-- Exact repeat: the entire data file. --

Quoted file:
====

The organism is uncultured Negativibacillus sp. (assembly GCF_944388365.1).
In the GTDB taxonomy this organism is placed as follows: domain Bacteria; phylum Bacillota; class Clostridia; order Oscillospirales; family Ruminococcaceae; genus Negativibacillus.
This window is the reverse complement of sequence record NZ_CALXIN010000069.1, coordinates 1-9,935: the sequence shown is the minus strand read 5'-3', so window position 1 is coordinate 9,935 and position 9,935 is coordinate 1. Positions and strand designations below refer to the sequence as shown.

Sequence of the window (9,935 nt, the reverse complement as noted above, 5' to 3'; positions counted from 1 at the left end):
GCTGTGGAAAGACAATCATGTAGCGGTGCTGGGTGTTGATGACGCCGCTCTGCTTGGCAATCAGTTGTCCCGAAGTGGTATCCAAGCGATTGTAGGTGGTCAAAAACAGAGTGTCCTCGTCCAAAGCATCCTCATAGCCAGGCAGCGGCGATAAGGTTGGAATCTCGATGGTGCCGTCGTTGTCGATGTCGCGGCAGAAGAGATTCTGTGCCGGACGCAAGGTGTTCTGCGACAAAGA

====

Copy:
The organism is uncultured Negativibacillus sp. (assembly GCF_944388365.1).
In the GTDB taxonomy this organism is placed as follows: domain Bacteria; phylum Bacillota; class Clostridia; order Oscillospirales; family Ruminococcaceae; genus Negativibacillus.
This window is the reverse complement of sequence record NZ_CALXIN010000069.1, coordinates 1-9,935: the sequence shown is the minus strand read 5'-3', so window position 1 is coordinate 9,935 and position 9,935 is coordinate 1. Positions and strand designations below refer to the sequence as shown.

Sequence of the window (9,935 nt, the reverse complement as noted above, 5' to 3'; positions counted from 1 at the left end):
GCTGTGGAAAGACAATCATGTAGCGGTGCTGGGTGTTGATGACGCCGCTCTGCTTGGCAATCAGTTGTCCCGAAGTGGTATCCAAGCGATTGTAGGTGGTCAAAAACAGAGTGTCCTCGTCCAAAGCATCCTCATAGCCAGGCAGCGGCGATAAGGTTGGAATCTCGATGGTGCCGTCGTTGTCGATGTCGCGGCAGAAGAGATTCTGTGCCGGACGCAAGGTGTTCTGCGACAAAGA